Frequently Asked Questions (Reprinted from the Diocese of Fort Worth website)
Most people recognize the commonly used term “annulment”; consequently, this term has been used in the following questions. However, the correct terminology is a “Declaration of Nullity” or a “Declaration of Invalidity”; this terminology has been used in the following answers.
Does an annulment mean that my marriage never existed?
No. While it is true that a civil annulment states that a marriage never existed, a Catholic Church’s Declaration of Invalidity does not dissolve a marriage or state that a marriage never existed. A Declaration of Invalidity states that specific factors prevented a couple from bringing about a valid and permanent marital bond.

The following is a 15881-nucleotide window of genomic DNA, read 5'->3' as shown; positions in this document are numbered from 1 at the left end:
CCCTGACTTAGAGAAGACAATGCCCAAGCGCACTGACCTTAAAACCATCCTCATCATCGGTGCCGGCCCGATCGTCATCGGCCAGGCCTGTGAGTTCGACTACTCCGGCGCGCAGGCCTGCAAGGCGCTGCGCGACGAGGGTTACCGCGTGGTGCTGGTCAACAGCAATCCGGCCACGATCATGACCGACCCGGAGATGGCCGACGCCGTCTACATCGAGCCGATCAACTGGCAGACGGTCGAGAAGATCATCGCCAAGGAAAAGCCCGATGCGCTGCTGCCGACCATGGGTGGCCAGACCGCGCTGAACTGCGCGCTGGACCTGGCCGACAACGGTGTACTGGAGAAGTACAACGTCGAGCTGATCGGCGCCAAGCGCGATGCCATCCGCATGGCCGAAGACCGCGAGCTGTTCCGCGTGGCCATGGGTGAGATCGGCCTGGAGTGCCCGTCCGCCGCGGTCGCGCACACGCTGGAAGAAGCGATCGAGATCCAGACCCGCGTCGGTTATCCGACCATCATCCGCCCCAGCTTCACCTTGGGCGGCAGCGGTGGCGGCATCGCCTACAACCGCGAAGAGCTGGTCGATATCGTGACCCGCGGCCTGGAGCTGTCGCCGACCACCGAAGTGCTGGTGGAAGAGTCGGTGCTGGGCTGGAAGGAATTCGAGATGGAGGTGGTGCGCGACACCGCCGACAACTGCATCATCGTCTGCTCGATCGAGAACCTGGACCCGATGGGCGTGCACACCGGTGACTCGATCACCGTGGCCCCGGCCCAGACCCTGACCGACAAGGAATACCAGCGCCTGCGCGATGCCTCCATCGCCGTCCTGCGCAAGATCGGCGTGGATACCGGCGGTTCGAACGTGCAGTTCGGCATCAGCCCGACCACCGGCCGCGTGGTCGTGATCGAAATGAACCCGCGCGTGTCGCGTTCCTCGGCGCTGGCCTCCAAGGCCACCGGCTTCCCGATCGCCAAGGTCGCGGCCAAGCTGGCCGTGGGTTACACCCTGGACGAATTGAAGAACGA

Will an annulment make my children illegitimate?
No. A Catholic Church’s Declaration of Invalidity does not make children illegitimate. It has no civil effects on children and cannot be used to question a child’s paternity. It will not change the terms of a civil divorce, child custody, or child support.
If I am divorced but not remarried, can I receive Communion?
Yes. There is nothing to prevent a divorced Catholic who has not remarried from receiving the Eucharist and the Sacrament of Reconciliation.
Go to www.fwdioc.org, then click on “Pastoral Services” and then “Tribunal (Marriage Cases)” to learn more.